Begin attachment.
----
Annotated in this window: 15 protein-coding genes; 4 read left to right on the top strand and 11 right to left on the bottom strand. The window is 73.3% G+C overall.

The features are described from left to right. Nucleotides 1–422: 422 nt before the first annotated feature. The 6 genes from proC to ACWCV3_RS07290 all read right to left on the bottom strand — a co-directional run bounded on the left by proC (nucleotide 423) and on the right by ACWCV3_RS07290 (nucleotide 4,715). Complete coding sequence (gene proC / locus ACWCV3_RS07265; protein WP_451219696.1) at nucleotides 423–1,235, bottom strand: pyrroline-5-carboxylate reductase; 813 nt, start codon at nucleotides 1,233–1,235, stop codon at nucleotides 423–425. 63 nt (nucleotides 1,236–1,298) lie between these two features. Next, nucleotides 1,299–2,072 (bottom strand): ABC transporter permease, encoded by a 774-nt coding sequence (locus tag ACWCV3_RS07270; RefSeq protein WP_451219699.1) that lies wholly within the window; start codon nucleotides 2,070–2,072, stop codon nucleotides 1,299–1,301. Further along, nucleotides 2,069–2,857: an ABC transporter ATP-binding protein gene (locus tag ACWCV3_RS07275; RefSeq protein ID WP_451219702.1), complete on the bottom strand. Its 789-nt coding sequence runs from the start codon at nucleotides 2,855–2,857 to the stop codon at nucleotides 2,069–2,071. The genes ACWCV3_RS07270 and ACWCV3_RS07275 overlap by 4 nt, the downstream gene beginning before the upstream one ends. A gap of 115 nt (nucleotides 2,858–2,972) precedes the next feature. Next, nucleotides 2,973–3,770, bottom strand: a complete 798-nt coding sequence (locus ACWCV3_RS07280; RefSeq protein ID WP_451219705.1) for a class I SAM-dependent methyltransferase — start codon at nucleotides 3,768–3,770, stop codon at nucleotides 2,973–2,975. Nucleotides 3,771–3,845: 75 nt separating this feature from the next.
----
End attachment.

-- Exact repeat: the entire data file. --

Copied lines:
Annotated in this window: 15 protein-coding genes; 4 read left to right on the top strand and 11 right to left on the bottom strand. The window is 73.3% G+C overall.

The features are described from left to right. Nucleotides 1–422: 422 nt before the first annotated feature. The 6 genes from proC to ACWCV3_RS07290 all read right to left on the bottom strand — a co-directional run bounded on the left by proC (nucleotide 423) and on the right by ACWCV3_RS07290 (nucleotide 4,715). Complete coding sequence (gene proC / locus ACWCV3_RS07265; protein WP_451219696.1) at nucleotides 423–1,235, bottom strand: pyrroline-5-carboxylate reductase; 813 nt, start codon at nucleotides 1,233–1,235, stop codon at nucleotides 423–425. 63 nt (nucleotides 1,236–1,298) lie between these two features. Next, nucleotides 1,299–2,072 (bottom strand): ABC transporter permease, encoded by a 774-nt coding sequence (locus tag ACWCV3_RS07270; RefSeq protein WP_451219699.1) that lies wholly within the window; start codon nucleotides 2,070–2,072, stop codon nucleotides 1,299–1,301. Further along, nucleotides 2,069–2,857: an ABC transporter ATP-binding protein gene (locus tag ACWCV3_RS07275; RefSeq protein ID WP_451219702.1), complete on the bottom strand. Its 789-nt coding sequence runs from the start codon at nucleotides 2,855–2,857 to the stop codon at nucleotides 2,069–2,071. The genes ACWCV3_RS07270 and ACWCV3_RS07275 overlap by 4 nt, the downstream gene beginning before the upstream one ends. A gap of 115 nt (nucleotides 2,858–2,972) precedes the next feature. Next, nucleotides 2,973–3,770, bottom strand: a complete 798-nt coding sequence (locus ACWCV3_RS07280; RefSeq protein ID WP_451219705.1) for a class I SAM-dependent methyltransferase — start codon at nucleotides 3,768–3,770, stop codon at nucleotides 2,973–2,975. Nucleotides 3,771–3,845: 75 nt separating this feature from the next.